Tuesday, February 15, 2005

Right To Reply #4: Part Two

(For Part One, scroll down to the post below.)

The subject: Poetry - present and future

The participants:
Martin - a professional poet from Nottingham and author of Exultations & Difficulties
Joe - an amateur performance poet
Pete - a voracious reader and the man behind The Whole Wide World Of Fat Buddha
Olav - a fellow bookworm
Ben - your host

With the apparent popularity of poetry readings and poetry evenings, is poetry returning to the oral tradition?

Joe: It looks like there is a move from the page to the stage – great! Once you go to a poetry performance, you realise how much is gained by hearing the poem read, especially if rhythmic. If I read the same poem later, it falls flat - I would just scan the words on the page. It's a good excuse for a social occasion – participants reading their own work is certainly an icebreaker.

Martin: The oral tradition is fine, but if you’ve been to an open mic poetry event recently you’ll know it’s in pretty lousy shape and in truth we’re a long way away from it. And forgive this sweeping generalisation but I don’t think most of those open mic people read poetry, otherwise they’d have more than one metre in their head, and not crave applause so much. What they do (in general) has nothing to do with anything I’m interested in, to be frank. I didn’t know poetry readings were popular. I’ve been involved in them, both as a reader and as a promoter, for some twenty years, and if thirty people turn up to a gig it’s figured a success. If that’s popular then OK.

Joe: I've seen live poetry for the last two Tuesdays. It's good to see there the kind of interest that warrants regular events around London, even though you tend to see the same old people!

Olav: I don't see any change in the popularity of such events.

Has there been a change in the way poetry is consumed?

Pete: I hardly ever buy poetry (Hegley excepted) and when I do it will be from a second hand book stall in Abergavenny market. I get most of my fixes from the web.

Martin: I suspect, in fact I know, poetry is now reaching lots of people via the internet. A couple of years ago I’d not have said this, because even that recently the notion of sitting down at the computer and finding an online poetry magazine was kind of strange – but now, I almost live by it, and even run my own website. It’s not replacing books – as I write this, my desk is literally awash with review copies of poetry books that have arrived in the mail this week. But the internet is immediate and accessible, and I’m sure it’s opened things up.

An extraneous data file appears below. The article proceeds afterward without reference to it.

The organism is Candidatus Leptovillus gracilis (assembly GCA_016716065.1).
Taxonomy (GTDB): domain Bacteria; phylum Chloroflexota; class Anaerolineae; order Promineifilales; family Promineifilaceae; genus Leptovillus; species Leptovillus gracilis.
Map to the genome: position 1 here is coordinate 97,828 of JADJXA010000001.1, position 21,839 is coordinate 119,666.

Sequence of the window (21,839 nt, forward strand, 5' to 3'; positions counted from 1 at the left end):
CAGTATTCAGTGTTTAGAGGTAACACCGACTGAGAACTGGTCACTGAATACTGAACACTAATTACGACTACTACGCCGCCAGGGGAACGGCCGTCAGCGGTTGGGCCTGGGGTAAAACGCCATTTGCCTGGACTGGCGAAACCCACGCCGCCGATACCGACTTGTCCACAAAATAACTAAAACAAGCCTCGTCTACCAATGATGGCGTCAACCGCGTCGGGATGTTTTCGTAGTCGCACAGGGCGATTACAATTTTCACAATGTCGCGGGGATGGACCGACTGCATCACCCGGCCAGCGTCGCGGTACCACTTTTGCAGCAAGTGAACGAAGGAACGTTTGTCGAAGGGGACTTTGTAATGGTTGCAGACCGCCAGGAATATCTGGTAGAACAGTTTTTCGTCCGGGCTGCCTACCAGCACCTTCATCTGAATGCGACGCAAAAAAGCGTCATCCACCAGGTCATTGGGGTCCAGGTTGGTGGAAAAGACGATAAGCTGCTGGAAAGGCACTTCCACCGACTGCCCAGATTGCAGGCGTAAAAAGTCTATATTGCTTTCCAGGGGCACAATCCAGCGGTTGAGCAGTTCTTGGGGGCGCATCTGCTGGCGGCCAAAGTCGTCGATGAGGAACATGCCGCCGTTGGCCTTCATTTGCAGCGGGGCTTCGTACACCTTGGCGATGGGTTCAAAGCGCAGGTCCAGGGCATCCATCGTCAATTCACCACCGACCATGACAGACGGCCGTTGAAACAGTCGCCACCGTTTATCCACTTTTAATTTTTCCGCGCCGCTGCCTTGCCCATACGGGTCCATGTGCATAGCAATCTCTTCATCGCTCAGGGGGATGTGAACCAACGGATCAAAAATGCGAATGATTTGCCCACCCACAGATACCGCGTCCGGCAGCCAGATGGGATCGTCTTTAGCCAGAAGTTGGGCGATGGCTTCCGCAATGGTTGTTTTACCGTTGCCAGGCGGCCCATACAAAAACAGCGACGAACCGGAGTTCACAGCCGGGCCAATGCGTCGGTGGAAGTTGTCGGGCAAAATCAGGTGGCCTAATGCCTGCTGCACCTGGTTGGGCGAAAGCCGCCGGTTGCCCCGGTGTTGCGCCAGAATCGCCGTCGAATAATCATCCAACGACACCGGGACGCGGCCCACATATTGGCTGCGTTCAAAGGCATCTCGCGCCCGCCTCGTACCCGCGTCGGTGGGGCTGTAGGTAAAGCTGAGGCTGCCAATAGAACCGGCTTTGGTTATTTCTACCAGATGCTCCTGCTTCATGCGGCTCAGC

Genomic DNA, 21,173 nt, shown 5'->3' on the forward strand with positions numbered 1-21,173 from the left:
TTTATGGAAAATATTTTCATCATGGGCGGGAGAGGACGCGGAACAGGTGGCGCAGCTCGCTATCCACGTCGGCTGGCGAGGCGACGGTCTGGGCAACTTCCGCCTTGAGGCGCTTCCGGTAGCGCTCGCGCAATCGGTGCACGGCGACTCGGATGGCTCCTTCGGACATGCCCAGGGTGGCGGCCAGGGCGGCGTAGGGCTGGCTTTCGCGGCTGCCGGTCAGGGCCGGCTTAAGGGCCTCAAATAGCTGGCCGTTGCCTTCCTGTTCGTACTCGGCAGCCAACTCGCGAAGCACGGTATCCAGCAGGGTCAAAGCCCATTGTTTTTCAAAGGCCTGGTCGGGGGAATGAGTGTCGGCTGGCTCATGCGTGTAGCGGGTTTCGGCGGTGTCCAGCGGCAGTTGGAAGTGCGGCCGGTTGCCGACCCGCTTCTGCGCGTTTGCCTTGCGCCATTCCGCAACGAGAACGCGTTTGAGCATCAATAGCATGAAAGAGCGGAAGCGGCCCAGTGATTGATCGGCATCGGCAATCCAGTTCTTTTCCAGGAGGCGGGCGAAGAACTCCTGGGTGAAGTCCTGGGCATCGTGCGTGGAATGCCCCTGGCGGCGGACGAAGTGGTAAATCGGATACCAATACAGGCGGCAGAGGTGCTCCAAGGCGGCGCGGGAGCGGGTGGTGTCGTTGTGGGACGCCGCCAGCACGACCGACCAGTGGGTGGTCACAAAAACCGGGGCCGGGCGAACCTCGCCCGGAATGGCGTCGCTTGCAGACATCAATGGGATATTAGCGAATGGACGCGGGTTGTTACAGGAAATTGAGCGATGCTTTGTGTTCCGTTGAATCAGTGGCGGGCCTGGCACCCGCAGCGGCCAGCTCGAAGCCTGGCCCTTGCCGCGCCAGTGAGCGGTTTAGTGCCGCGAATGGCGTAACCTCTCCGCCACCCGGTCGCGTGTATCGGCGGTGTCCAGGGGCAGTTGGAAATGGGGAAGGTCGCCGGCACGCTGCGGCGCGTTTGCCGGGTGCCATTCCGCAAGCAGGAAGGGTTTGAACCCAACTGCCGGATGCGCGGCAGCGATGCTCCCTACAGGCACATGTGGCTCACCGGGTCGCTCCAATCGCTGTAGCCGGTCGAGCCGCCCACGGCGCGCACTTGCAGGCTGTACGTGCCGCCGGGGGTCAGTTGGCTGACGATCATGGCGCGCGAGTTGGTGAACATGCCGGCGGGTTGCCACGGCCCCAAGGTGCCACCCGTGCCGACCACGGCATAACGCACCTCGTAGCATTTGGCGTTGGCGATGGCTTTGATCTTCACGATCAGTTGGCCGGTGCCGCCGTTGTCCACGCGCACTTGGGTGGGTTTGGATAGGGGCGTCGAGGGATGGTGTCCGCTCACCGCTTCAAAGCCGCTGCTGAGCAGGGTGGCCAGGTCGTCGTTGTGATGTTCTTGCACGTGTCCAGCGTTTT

Ben: On the internet, poetry is everywhere. The stereotypical image of the blogger is someone who chronicles what they had for breakfast whilst also posting photos of their cat and reams of cringingly turgid doggerel verse – and, as with most stereotypes, there’s an element of truth in there. The web has given people a licence to foist their amateurish poetic skills and efforts onto others. At least this indicates that the urge for self-expression, of which writing poetry is a significant manifestation, is alive and well. Of course, there are also numerous decent and reputable sites devoted to poetry, and it’s these that offer real hope and promise.

Martin: If a poetry novice stumbled across my site and followed all the links, for example, they discover loads of poets and publishers and books that quite simply would have stayed hidden from them…. it’s an explorer’s heaven. I think that’s really exciting.

Pete: The web might just be the future of poetry. Most poets complain that they cannot make a living at it anyway and most poetry is published by small publishers. The web really opens up the potential readership, though it might not do the same for sales – although I have noticed that some of the contributors to Football Poets advertise their readings on there, so you never know.

Do you feel poetry is (rightly or wrongly) squeezed out of the school
syllabus by prose and drama? How much of an influence does education play in shaping attitudes towards poetry?

Martin: Of course it’s squeezed out, but I don’t know if it’s by prose and drama. More likely it’s by something else. League tables, vocational courses, and similar things. I don’t know.

Olav: I think it has some parity with prose and drama. It doesn't seem to be squeezed, at least from what I can remember.

Joe: I don't know about the poetry : prose ratio in the syllabus, as long as both are explored. If a variety of poetry is demonstrated, hopefully pupils will be inspired to give it a try.

Martin: Did you enjoy poetry at school? Did you even read any? I don’t know.

Olav: Education is our only contact. I think my first contact was with Roger McGough who I still read and whose work really does appeal across the ages (see his stuff about having kids when he's so old). Apart from such wondrous experiences, we are told to tease apart the classics from a very straight point of view in a very unexciting way, all of course allied to the syllabus. I liked Keats for a bit, then it was rammed so far down my throat that even now I have an adverse reaction to it.

Ben: The classroom environment shouldn’t be allowed to stifle any pleasure that a child might derive from a particular poem (or novel or play, for that matter). The key, I think, is to allow room for the discussion and exploration of personal responses to something. If children are encouraged and made to feel comfortable discussing their own thoughts, then they are more likely to enjoy a poem than if they are simply told from ‘on high’ what they should be feeling about it.